The LTi Giessen 46ers looming bankruptcy has half the Beko BBL clubs fearing their own first division status

The LTi Giessen 46ers looming bankruptcy has half the Beko BBL clubs fearing their own first division status

It’s not very good practice to change rules mid-way a basketball year, but the clubs of the Beko BBL have asked their league CEO Jan Pommer to figure out a way around a much-feared relegation rule in Germany’s top flight.

The case is as follows:

Shortly before Christmas, LTi Giessen 46ers filed initial bankruptcy papers and have since set an internal club deadline of raising 350,000 euros by the end of January to save the season. If Giessen, which was granted a wild card for the 2009-10 and 2012-13 seasons, cannot gather the funds and are forced to go through with the insolvency, Beko BBL rules state that their results for the entire season will be stricken from the league – as though they would have never played. Also in those regulations – passed by the clubs in 2009 – states that two other teams will be relegated to the second division ProA.

That means if Giessen do in fact go bankrupt, the 17th and 16th placed teams would get the drop – an idea which has nearly half the Beko BBL shaking in their collective boots. Four games separate 17th placed Neckar RIESEN Ludwigsburg at 5-14 and eighth placed Eisbären Bremerhaven at 9-9 after 18/19 games of the 34-game regular season.

And the BBL clubs met before the All-Star Game in Nuremberg to discuss the matter, expressing to league CEO Jan Pommer their fears and that they would like this rule changed – for this season.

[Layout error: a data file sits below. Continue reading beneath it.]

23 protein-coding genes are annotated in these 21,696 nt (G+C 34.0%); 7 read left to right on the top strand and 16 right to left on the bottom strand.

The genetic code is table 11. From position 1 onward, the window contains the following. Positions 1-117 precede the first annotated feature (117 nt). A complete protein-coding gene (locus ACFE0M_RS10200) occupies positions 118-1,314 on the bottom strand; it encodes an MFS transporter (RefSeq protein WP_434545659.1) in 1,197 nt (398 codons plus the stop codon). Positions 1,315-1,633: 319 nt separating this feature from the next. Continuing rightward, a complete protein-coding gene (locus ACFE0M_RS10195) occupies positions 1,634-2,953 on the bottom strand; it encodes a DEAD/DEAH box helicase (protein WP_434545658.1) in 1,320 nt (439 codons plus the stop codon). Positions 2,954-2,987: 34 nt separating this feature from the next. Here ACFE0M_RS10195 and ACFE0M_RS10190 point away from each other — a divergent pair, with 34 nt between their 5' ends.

“We underlined that these are the rules for the season. And these are the valid rules and we will adhere to these rules. Changing tracks while you are travelling in this case is not legally possible. I made it clear to the teams, but they did not agree,” said Pommer at a media meeting at the All-Star Game.

“The clubs agreed amongst themselves and determined that this still hypothetical case is not desired. And they gave me the task to find a way around this rule, legally and creatively. I love challenges. But this is not the smallest challenge.”

Pommer added: “This rule is valid and the season will be carried out and finished under this regulation. I don’t know yet what we, or I, will come up with. But I accept the challenge.”

The league boss said he was disappointed that the clubs are not willing to adhere to rules that they approved just a couple of years.

“We have to adhere to the rules. We have done that in a lot of other areas over the years – with the foreigners’ quota for example.”

The clubs told Pommer they would like Pommer to present them a possible solution to the problem the next time they all come together at the Top Four in Berlin on March 23-24.

“Maybe we will change it. But at the moment, I cannot say how,” said Pommer.

The BBL CEO said that Giessen have already come up with 200,000 euros of the necessary 350,000 euros. The league must still approve the club’s financial situation for them to remain in the league, but with such a situation brewing, it seems almost impossible that the league wouldn’t give the okay to the team.

The club on Tuesday posted a bank account on their website where fans, sponsors and interested parties could donate money to the club’s efforts – with the money only going to the club if the total amount is reached. The needed figure on the club’s site is 280,000 euros.

To save money, they released stars Jasmin Perkovic and Jeff Bonds since January 12.



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